"Coyote Ugly" is a cliff-hanger in which Piper Perabo ventures into a Jerry Bruckheimer production and escapes more or less untouched.The film stars Perabo as one of a group of heedless wenches who dance on a bar and pour straight shots down the throats of the seething multitude. In a movie of this sort, it is inevitable that the song "I Will Survive" will sooner or later be performed by drunken pals. Next week's opening, "The Replacements," makes us wait an hour to hear it. "Coyote Ugly" takes no chances and puts it under the opening titles. Do you get the feeling these movies are assembled from off-the-shelf parts? There is a story beloved in movie lore about the time Howard Hawks asked John Wayne to appear in "El Dorado." Wayne had already starred in Hawks' "Rio Bravo" and "Rio Lobo," which were essentially the same picture. So was "El Dorado." "Shall I send over the script?" asked Hawks. "Why bother?" asked the Duke. "I've already been in it twice." Does Jerry Bruckheimer have the same nagging feeling of deja vu as he compares each new screenplay to those that have gone before? I wonder if he suspects his movie may not be original, as he contemplates a story about a girl from New Jersey who dreams of being a songwriter, moves to Manhattan, meets a guy, gets a job and has a heart-rending reconciliation with her dad, all in a movie that ends (yes, it really does) with the final line, "What do you do when you realize all your dreams have come true?" Bruckheimer and his director bring superb technical credits to this wheezy old story, and they add wall-to-wall music to make it sound like fun. But you can pump up the volume only so far before it becomes noise. I don't ask for startling originality in a movie like "Coyote Ugly." I don't object to the scene in which the heroine and her guy neck in a convertible and regard the lights on a Manhattan bridge. I am not even surprised that the hero drives a classic car (no characters in Bruckheimer movies drive cars less than 25 years old unless they are parents or gangsters). I don't even mind the obligatory line, "It's payback time!" All I ask is that I be surprised a couple of times. Give me something I can't see coming and make it more unexpected than a beloved character getting hit by a car instead of having a heart attack.In the movie, Perabo, who has big-time star power, plays Violet, a working-class girl from South Amboy, N.J., who packs up and moves to a cheap apartment in Chinatown (where she meets not a single Chinese person) and gets a job in Coyote Ugly, a bar that would be the result if you took the bar in "Cocktail" and performed reckless experiments on its DNA.It's the kind of bar you would fight to get out of--and you'd have to. Customers are jammed so tightly together, the fire marshal can barely wedge his way into the room. They are offered no mixed drinks, no wine, just "Jim, Jack, Johnny Red, Johnny Black and Jose--all my favorite friends," according to Lil (Maria Bello), the sexy blond who owns the club. "You can have it any way you want it, as long as it's in a shot glass." Violet auditions for her job, which consists of dancing on top of the bar, pouring drinks, dumping ice on customers who get into fights and spraying the others every so often with the soda gun. These are skilled dancers. They can do Broadway routines on a slippery bar top, while drunks grab at their ankles. Every once in a while, just for variety, they pour booze on the bar and set it on fire.Many of the movie's shots are high-angle, looking down at the customers, their mouths upturned and gulping like gasping fish. Illuminated by garish neon, they bear an uncanny resemblance to Hieronymus Bosch's paintings of the damned roasting in hell.After a shaky start, Violet becomes a hit at the bar; meanwhile, she tries to place tapes of her songs around town. She has stage fright, you see, and can't sing her own songs because she's afraid to sing in front of an audience, although she will obviously do almost anything else.She meets Kevin (Adam Garcia), an awfully nice Australian short-order cook who encourages her, and even bribes a guy to give her an audition by trading his precious Spider-Man comic. They would no doubt have steamy sex, except that Bruckheimer, a student of straws in the wind, knows this is the summer when PG-13, not his old favorite R, is the coveted rating. (His "Gone in 60 Seconds" was also PG-13, which may explain why Angelina Jolie was missing from most of the film.) "Coyote Ugly" finally leads up to the questions: (1) Does she find the courage to sing? (2) Do they stay together after their Idiot Plot Misunderstanding? and (3) Do all of her dreams come true? There is a reason to see the movie, and that reason is Piper Perabo, who I first noticed in "The Adventures of Rocky and Bullwinkle," writing that she was "so fetching she sort of stops the clock." She has one of those friendly Julia Roberts smiles, good comic timing, ease and confidence on the screen, and a career ahead of her in movies better than this one. Lots better.Download here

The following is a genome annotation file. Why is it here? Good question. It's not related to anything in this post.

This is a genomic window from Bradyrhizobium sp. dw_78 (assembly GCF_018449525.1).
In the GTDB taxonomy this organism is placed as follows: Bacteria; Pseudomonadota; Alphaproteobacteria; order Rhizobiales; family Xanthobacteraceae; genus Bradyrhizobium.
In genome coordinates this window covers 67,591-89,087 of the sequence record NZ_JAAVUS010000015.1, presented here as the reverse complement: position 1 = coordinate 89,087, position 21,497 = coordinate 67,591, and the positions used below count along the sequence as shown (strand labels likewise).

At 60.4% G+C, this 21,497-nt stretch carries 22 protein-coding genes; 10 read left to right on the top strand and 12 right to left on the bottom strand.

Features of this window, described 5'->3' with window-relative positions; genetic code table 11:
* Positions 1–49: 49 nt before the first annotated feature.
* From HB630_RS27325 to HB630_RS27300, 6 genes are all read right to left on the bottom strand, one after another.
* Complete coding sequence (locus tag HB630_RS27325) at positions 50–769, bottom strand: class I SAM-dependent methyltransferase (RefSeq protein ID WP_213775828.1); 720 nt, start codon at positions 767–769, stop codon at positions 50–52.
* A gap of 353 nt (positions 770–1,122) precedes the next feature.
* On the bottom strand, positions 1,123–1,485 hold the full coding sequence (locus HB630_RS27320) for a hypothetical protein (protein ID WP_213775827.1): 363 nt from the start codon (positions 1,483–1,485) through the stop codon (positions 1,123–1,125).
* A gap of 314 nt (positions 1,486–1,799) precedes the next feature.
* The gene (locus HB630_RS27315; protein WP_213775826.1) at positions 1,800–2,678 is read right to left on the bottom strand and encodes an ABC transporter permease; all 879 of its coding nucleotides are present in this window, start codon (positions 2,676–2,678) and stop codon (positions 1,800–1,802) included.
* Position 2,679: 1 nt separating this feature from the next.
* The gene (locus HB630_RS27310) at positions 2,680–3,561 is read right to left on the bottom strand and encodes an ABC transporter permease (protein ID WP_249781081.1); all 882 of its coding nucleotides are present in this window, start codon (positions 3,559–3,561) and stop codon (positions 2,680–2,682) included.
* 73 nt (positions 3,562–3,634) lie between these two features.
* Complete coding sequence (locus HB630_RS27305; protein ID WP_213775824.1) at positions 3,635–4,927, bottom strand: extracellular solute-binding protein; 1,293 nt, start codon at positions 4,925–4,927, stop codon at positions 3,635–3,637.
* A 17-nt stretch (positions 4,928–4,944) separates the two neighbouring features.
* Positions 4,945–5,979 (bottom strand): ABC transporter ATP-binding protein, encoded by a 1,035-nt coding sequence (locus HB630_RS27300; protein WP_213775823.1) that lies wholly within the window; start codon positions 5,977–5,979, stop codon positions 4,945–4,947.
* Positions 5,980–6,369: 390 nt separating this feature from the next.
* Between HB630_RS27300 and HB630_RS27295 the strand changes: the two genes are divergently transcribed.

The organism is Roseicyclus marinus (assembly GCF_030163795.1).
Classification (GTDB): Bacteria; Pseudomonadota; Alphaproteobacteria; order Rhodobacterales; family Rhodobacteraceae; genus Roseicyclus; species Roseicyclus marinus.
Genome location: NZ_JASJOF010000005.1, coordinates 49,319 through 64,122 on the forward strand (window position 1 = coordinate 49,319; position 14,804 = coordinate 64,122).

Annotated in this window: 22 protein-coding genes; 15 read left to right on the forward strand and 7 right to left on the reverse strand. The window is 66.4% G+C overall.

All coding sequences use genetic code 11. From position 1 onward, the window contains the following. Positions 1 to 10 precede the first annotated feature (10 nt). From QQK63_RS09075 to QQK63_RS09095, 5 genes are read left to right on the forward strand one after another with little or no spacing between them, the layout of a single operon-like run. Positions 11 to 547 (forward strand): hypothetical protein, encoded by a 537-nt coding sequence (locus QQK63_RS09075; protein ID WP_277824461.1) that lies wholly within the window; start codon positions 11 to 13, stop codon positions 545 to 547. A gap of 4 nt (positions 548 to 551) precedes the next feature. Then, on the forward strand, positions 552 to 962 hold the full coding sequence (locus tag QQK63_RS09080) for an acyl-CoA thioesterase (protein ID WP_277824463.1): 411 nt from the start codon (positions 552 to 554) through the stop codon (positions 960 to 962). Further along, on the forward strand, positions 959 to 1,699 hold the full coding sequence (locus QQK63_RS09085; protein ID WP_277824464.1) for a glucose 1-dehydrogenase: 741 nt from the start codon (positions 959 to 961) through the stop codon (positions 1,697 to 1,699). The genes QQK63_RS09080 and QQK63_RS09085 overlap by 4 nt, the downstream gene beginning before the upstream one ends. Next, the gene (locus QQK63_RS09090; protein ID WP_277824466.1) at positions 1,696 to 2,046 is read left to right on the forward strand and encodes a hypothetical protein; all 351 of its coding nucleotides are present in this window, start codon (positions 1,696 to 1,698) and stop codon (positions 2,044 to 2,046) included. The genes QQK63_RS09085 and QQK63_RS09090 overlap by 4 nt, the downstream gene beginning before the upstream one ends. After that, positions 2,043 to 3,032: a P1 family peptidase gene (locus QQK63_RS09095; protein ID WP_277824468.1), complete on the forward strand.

A drama about three married women, their husbands, and their lone single friend.